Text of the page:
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RE: The head of Arthurdactylus?
> -----Original Message-----
> From: David Peters [mailto:firstname.lastname@example.org]
> Sent: Tuesday, February 11, 2003 9:29 PM
> To: dinosaur list
> Subject: The head of Arthurdactylus?
> Well, here's what a cladogram can do:
> I've matched 60 pterosaur taxa against 170 characters and PAUP came up
> with a single tree. One of the interesting things to emerge was this:
> Cearadactylus, known only from a skull sans cranium, came out as the
> sister taxon to Arthurdactylus, known only from post-crania.
> I don't know whether to smile or scratch my head.
> Did PAUP put them together because they were the last two "wallflowers
> "in the clade? Or is this PAUP at its very best? Has this happened
> elsewhere on the family tree of tetrapods?
Hmmm... When I see something like that result, I go back and double check
to make sure I didn't mistype a cell (which happens at least once or twice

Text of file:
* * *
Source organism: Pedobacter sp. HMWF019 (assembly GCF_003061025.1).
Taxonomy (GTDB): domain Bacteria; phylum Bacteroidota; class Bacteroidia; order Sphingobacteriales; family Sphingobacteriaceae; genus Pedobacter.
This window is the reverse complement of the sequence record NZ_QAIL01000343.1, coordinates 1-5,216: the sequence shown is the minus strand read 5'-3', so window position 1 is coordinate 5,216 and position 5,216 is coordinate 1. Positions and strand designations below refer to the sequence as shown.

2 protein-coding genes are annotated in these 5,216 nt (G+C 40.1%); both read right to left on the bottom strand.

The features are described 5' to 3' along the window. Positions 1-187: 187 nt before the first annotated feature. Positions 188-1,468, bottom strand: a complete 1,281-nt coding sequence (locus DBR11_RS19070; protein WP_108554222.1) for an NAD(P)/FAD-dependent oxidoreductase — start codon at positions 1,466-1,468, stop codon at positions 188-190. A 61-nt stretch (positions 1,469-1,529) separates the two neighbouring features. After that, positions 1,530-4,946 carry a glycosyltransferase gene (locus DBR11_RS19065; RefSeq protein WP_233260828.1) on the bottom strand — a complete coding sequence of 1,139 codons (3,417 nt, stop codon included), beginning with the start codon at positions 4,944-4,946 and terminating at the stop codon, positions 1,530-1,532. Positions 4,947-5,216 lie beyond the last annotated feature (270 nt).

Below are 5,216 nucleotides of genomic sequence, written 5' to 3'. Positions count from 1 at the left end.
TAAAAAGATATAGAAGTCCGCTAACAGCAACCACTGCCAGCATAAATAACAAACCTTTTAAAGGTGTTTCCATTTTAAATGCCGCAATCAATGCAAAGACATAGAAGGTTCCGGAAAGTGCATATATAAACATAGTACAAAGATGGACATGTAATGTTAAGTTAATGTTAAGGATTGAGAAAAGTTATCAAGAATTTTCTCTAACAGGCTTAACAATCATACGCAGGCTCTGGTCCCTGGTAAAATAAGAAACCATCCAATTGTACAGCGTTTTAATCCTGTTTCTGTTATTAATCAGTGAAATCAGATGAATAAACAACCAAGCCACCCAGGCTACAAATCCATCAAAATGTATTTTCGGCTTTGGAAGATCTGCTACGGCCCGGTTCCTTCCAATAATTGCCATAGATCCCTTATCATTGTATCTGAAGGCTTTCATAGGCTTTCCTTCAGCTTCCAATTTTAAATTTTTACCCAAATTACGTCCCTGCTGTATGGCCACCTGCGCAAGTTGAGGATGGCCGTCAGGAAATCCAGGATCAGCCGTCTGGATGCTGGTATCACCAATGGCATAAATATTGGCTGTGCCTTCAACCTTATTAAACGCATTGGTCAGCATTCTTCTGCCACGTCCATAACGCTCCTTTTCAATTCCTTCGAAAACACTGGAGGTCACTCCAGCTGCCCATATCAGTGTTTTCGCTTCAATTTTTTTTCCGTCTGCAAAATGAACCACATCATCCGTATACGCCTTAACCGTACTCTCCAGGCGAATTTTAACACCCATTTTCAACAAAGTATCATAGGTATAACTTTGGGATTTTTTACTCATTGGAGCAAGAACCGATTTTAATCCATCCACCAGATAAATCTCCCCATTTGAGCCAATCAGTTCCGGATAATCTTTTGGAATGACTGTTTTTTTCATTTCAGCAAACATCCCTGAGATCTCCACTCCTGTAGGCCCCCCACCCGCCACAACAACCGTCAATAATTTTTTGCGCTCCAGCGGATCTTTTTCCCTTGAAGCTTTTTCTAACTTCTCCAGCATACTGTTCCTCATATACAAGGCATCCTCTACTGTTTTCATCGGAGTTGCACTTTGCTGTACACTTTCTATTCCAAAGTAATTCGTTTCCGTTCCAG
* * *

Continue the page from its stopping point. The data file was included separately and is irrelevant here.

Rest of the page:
per matrix). My suspicion is that there is a single shared character that
is uniting them.
Otherwise, it isn't odd per se to get a head and a postcranium forming a
trichotomy with a third clade, if the head shares characters otherwise found
with that third clade and the postcranium similarly shares characters
otherwise found with that third clade.
If you have MacClade (or you want to use the various character diagnostic
search tools in PAUP), find out what character state change occurs at the
node uniting Ceara. and Arthur. That is your culprit.
Thomas R. Holtz, Jr.
Department of Geology Director, Earth, Life & Time Program
University of Maryland College Park Scholars
College Park, MD 20742
Phone: 301-405-4084 Email: email@example.com
Fax (Geol): 301-314-9661 Fax (CPS-ELT): 301-405-0796>